The foreigners were men of pride and spirit, with a desire to possess and rule all the lands to the horizon. With each valley they took, the farther their horizons stretched. On and on they marched, helmets bright under the sun, their lorica segmentata clanking—armor stronger than a gorgon’s bones—and each gladius thirsty for blood.
They torched villages, put women and children to the sword, and defeated the warriors whose fishing spears were nothing to the invaders’ heavy pilums, whose bronze blades were battered ragged against the iron of the invading legions.
The river dwellers cried out to their god, begging that he extend his nighttide protection into day, praying that he rise and confront the trespassers, demanding that he take vengeance for their slain.
But Morvarag slumbered on.
The invaders built a bridge to carry their legions across the river to the richest fields and the most prosperous villages.
Wicker crates shaped like pyramids and filled with stones were lowered into the waters to kiss the riverbed and sink deep.
Morvarag felt them in his sleep—like bruises against his shins.
The crates of stones anchored barges, a whole series of them, floating at careful intervals from bank to bank.
Morvarag felt these, too, each an oppression upon his skin.
From barge to barge, the invaders laid a wooden roadway, its timbers stout to bear the tread of marching men. And Morvarag felt the weight of the dead trees as a suffocation, a thickness to smother fire and dreams. He stirred, but still he did not wake.
The soldiers began to cross, their sandaled feet heavy on the span, their voices loud in answer to their herald’s cry—are you ready?
“We are ready!”—a thundered reply.
“We are ready!”—louder still.
“We are ready!”—to break mountains.
The bridge bound him. As an iron band tormenting his ankles, it bound him. As an abrading rope around his knees, it bound him. As manacles on his wrists, it bound him. As braided linen at his elbows, it bound him. A hangman’s noose about his neck, it bound him.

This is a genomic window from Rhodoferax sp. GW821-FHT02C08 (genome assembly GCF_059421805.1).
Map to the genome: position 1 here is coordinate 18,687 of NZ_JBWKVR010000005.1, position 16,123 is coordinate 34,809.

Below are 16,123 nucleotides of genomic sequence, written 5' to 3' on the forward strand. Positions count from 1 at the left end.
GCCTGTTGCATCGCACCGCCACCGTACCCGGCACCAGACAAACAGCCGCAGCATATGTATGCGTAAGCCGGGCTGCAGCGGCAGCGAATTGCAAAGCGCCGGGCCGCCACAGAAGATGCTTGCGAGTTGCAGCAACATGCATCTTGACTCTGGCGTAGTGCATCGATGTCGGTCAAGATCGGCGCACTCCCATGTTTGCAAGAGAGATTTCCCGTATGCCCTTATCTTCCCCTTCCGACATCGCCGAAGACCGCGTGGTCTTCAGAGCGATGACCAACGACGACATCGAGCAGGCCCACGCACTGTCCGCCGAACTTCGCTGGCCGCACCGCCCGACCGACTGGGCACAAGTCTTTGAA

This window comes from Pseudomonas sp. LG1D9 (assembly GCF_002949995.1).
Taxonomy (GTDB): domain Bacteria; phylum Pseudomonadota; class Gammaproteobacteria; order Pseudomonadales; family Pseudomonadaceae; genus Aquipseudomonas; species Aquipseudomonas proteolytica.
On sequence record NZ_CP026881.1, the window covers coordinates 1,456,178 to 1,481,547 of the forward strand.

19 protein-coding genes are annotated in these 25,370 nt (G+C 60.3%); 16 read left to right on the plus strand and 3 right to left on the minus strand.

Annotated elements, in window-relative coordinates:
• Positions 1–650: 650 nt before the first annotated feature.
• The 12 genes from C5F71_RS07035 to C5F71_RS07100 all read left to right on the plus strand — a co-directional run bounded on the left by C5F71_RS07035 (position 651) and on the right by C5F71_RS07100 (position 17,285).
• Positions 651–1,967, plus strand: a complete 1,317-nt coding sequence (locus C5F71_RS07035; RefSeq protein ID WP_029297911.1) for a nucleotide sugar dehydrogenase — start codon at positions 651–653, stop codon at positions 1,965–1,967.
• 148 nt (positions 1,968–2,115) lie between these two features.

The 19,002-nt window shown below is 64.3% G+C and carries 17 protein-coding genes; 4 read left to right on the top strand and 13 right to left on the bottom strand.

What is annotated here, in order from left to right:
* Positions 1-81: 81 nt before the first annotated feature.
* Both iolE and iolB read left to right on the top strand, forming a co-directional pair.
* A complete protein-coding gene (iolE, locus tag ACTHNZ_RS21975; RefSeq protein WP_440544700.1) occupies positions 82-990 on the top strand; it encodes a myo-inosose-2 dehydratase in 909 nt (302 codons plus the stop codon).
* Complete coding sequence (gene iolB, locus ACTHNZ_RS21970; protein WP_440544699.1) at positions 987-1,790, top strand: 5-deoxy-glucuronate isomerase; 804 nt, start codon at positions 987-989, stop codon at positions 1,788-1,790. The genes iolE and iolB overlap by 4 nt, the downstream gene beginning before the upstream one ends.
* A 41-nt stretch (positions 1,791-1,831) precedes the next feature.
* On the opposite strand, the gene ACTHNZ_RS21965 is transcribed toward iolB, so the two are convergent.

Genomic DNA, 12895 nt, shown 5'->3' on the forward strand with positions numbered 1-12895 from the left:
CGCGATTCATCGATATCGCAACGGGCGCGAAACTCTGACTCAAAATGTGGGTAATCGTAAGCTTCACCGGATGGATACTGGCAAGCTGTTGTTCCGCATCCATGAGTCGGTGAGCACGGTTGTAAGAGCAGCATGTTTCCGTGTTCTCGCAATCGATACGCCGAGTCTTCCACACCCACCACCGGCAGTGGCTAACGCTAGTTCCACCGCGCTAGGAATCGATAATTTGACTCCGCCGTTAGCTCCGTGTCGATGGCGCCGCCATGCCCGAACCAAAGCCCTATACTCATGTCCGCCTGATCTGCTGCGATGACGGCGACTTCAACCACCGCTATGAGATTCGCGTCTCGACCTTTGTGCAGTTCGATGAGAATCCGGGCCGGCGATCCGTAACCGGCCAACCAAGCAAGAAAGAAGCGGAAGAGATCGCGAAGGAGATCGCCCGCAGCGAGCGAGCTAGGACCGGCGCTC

He was bound, but not powerless.
“My brother! Loose your might!” he roared.
He might have done it himself. He’d shaped rock with his waters, cooled fire, flooded seas. The cracking open of a cleft in a cliff must have been nothing, even bound as he lay. But he would be courteous of the rights of others; the underground river was not his.
“Plutonos! To me!”
And the lord of the dead answered, not with breath and voice, but with the thunder of rock shattering. The cliff burst open and the water of the dead king’s river spewed as a maelstrom of jagged wavecrests pocked with rubble, raging down the ravine, scouring the clifftops, a churning fury of destruction against which no legion could stand.
The floating bridge transformed to splinters in an instant, and the soldiers?—on the bank waiting to cross, arrived on the far side and debarking, or marching the fraught span itself?—pulped dead men carried downstream for the river dwellers to witness, and be grateful.
For more flash fiction, see:
Blood Falchion (The Old Armory, Part I)